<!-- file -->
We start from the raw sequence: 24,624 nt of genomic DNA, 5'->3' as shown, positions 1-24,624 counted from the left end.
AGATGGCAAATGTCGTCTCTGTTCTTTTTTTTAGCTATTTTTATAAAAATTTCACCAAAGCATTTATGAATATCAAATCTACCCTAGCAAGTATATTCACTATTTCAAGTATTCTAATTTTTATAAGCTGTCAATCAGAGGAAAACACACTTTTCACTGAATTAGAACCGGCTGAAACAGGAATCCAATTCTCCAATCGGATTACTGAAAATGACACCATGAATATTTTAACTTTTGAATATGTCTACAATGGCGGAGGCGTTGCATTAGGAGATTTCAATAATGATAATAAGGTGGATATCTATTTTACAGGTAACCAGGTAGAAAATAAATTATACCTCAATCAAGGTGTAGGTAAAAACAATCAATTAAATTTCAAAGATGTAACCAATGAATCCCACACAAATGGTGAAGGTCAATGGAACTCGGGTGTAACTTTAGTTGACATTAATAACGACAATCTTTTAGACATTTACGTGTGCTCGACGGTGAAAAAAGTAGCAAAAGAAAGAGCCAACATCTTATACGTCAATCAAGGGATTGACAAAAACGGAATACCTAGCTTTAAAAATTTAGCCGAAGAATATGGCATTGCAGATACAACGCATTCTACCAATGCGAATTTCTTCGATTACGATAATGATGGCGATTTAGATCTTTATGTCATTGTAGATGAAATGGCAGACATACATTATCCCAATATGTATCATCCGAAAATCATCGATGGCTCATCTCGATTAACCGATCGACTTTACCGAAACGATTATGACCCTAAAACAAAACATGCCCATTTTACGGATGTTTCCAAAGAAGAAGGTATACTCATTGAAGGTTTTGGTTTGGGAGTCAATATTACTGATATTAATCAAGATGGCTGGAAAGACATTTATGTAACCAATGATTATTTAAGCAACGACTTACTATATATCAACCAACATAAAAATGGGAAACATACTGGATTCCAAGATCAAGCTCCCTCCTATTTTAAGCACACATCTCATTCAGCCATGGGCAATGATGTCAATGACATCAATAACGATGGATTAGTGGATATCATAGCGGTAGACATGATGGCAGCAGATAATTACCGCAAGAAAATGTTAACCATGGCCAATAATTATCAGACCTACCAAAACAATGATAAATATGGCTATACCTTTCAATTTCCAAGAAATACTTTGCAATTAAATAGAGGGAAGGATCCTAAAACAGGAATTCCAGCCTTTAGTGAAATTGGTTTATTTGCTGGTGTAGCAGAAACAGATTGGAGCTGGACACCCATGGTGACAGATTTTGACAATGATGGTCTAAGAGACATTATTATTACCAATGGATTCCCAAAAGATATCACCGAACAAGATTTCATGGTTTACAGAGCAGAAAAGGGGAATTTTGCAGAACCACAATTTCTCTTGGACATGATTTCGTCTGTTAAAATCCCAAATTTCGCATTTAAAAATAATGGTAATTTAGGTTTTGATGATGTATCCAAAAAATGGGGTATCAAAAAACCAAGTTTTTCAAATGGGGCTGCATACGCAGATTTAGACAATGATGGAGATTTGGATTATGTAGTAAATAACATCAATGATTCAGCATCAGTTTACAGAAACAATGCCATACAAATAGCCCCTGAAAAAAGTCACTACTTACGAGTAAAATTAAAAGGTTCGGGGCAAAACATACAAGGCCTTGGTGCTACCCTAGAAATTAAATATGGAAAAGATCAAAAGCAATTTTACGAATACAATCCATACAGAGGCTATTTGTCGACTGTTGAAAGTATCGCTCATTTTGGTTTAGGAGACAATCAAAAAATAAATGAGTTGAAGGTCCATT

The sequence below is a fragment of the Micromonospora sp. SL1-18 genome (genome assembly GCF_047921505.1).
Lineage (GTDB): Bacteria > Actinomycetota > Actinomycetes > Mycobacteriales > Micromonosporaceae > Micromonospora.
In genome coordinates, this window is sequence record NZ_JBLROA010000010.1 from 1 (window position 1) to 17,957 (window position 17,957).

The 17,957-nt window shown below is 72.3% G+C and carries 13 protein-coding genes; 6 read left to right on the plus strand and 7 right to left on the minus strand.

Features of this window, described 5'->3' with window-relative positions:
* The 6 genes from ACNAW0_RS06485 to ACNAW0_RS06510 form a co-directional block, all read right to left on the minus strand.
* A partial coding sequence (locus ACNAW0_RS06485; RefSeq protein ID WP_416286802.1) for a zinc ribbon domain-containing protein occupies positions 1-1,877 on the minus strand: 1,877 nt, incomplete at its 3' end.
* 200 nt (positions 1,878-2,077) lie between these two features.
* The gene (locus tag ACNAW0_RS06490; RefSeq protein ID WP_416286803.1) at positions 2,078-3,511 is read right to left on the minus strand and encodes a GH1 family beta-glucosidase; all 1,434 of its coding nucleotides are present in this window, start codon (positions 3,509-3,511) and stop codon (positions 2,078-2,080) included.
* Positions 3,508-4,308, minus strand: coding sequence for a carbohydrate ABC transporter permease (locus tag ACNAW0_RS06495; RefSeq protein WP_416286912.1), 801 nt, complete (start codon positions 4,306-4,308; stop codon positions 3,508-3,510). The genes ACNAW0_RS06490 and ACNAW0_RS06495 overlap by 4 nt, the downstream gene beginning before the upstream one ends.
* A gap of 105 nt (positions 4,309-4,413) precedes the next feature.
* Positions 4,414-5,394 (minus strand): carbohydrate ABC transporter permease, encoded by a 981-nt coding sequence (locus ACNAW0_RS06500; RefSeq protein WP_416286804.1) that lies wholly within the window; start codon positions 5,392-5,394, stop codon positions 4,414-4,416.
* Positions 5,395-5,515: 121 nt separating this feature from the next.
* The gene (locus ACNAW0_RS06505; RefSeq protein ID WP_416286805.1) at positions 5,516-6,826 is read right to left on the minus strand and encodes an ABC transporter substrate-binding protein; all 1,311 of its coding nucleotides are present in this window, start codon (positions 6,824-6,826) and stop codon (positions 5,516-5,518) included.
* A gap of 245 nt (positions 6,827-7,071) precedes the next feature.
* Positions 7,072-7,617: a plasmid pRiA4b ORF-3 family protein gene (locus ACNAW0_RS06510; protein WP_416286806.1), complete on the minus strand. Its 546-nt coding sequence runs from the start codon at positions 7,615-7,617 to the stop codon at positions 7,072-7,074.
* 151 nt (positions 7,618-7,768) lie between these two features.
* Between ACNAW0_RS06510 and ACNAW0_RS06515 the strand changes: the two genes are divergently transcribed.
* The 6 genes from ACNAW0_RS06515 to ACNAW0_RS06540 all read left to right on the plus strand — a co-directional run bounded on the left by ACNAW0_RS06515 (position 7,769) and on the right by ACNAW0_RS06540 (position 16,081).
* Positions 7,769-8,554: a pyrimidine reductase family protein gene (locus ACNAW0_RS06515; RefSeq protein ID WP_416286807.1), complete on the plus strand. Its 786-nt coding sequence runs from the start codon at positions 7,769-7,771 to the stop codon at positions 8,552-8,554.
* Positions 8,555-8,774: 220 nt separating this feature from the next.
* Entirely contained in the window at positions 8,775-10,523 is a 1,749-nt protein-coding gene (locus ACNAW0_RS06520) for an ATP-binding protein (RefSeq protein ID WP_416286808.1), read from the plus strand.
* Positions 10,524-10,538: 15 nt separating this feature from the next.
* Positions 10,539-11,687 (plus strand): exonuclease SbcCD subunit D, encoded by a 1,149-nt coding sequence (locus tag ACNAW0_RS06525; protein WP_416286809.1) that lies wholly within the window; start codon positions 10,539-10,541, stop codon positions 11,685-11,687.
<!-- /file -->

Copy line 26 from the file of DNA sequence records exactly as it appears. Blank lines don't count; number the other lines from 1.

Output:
* Positions 10,539-11,687 (plus strand): exonuclease SbcCD subunit D, encoded by a 1,149-nt coding sequence (locus tag ACNAW0_RS06525; protein WP_416286809.1) that lies wholly within the window; start codon positions 10,539-10,541, stop codon positions 11,685-11,687.